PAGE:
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Safety Glasses: Getting the Best Fit

Safety glasses aren’t one size fits all. These tips from PK Safety will help your team get glasses that fit properly.

By: Rick Pedley, Contributor

Your frames should be close to your face but not so close that your eyelashes are touching them. Image courtesy of PK Safety.

Not all eyewear is suited for all jobs. Just about anything that covers your eyes will offer some sort of protection against job hazards, but eyewear that’s not designed for the job at hand won’t offer the range of protection you need. It’s also crucial that your eyewear fits properly: if it doesn’t, you’re at a potentially higher risk for injury. After all, if your glasses don’t properly cover your face and stay on, or if they’re so uncomfortable you decide to take the chance and not wear them at all, you’re not going to experience the full benefits of protection. As many as 90% of recorded eye injuries are the result of poorly fitting eyewear or workers not wearing it at all—don’t let your team become part of that statistic!

Safety eyewear is not “one size fits all.” Everyone has different head and face shapes, which makes it impossible to find one pair of glasses that works for everyone. The ideal pair of glasses should be ergonomic and protect you from hazards specific to your work. When you’re trying out new safety eyewear for the first time, make sure that you review the descriptions, materials and styles, and use this fit guide:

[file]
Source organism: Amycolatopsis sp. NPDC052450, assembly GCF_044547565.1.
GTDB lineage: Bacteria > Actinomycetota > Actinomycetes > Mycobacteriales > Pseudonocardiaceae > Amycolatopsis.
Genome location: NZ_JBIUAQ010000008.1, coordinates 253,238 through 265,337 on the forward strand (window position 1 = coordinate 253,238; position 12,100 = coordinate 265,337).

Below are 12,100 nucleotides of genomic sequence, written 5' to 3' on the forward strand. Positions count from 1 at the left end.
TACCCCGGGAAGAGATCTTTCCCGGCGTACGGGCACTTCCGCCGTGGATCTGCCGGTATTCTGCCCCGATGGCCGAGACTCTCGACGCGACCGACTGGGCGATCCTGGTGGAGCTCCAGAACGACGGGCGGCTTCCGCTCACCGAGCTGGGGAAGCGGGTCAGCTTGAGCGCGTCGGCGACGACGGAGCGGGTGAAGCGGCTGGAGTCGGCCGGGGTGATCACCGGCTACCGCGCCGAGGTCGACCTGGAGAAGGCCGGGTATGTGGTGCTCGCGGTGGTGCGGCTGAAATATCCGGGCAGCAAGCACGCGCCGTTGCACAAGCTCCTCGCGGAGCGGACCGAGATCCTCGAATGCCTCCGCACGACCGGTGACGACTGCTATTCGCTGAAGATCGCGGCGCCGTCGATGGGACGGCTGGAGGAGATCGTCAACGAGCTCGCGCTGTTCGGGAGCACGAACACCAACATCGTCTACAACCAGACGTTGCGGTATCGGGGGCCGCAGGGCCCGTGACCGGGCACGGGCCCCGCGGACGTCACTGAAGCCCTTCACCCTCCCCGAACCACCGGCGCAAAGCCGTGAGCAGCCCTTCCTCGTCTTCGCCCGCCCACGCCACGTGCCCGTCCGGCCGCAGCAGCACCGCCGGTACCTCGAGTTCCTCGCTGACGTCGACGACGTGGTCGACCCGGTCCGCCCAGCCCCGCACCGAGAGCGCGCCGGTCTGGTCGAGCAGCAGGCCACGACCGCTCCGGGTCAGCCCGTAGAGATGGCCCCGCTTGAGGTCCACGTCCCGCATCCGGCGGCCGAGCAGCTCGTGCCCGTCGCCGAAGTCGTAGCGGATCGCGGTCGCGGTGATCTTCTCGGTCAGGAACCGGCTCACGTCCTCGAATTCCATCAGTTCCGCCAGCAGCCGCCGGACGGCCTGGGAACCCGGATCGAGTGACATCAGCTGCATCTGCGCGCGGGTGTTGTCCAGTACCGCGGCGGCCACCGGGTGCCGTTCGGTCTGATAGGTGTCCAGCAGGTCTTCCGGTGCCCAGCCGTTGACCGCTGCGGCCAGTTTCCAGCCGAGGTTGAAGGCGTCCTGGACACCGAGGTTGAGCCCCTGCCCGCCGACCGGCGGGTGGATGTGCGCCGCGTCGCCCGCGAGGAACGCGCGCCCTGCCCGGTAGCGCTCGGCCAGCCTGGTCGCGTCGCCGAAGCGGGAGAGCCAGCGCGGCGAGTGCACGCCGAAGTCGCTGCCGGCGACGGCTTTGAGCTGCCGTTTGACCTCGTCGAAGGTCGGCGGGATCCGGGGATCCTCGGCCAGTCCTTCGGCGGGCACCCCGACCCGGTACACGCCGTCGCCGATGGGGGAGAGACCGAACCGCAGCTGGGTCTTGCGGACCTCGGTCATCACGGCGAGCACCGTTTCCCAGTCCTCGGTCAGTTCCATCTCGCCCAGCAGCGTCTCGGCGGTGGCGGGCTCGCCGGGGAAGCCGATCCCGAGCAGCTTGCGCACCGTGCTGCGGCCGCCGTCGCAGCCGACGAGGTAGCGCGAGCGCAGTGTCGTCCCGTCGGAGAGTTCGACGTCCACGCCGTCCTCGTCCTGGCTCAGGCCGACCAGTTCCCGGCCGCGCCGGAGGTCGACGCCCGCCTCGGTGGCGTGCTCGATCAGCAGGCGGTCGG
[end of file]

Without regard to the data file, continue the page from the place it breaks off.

• There should be no uncomfortable pressure points on the head or behind the ears. Padded temples can provide tension and flexibility for greater comfort.
  • The nose piece should be comfortable and make contact with your nose but not pinch it.
  • You should be able to see in all directions with no major obstructions. If your lenses fog up when in use, they’re the wrong gear for the job. If this is a common issue you face, consider anti-fog lenses.
  • The weight should be evenly distributed between ears and nose. Your frames should fit comfortably on your face without being distracting.
  • Your frames should be close to your face but not so close that your eyelashes are touching them. The space between your frames and your face should be less than the width of a pencil (ideally less than or equal to 6-8mm). Some eyewear is designed with gaps that can be filled with foam padding for a customized fit, but these should be avoided for chemical applications.
  • Lenses should cover the eyebrows and soft tissue around them.
  • The eyewear should stay in place when you move your head from front to back or side to side—if it slides around, it’s not going to stay on securely while you work.

Keep records of inspections and the condition of your eyewear so that you know when it’s time to repair or replace a pair. Image courtesy of PK Safety.

Once your eyewear is properly fitted, make sure to take the following measures. Keep records of inspections and the condition of your eyewear so that you know when it’s time to repair or replace a pair. You should also ensure that the glasses are stored properly and easily accessible so that no one on-site neglects to wear them when their shift starts. Continued worker education can help create a safety culture that knows the importance of properly fitted safety eyewear.

If the safety glasses you chose aren’t able to pass any part of the fit test, keep trying pairs until you find one that does. It’s better to take the time to ensure a perfect fit before an accident and avoid future injuries altogether than to settle for an imperfect or poor fit and hope for the best. WMHS

Rick Pedley is the President and CEO of PK Safety and is a leader in the workplace safety industry that’s been in business for decades. The company’s worker safety experts personally vet every product they sell, which means that the products are trustworthy and truly safe (www.pksafety.com).

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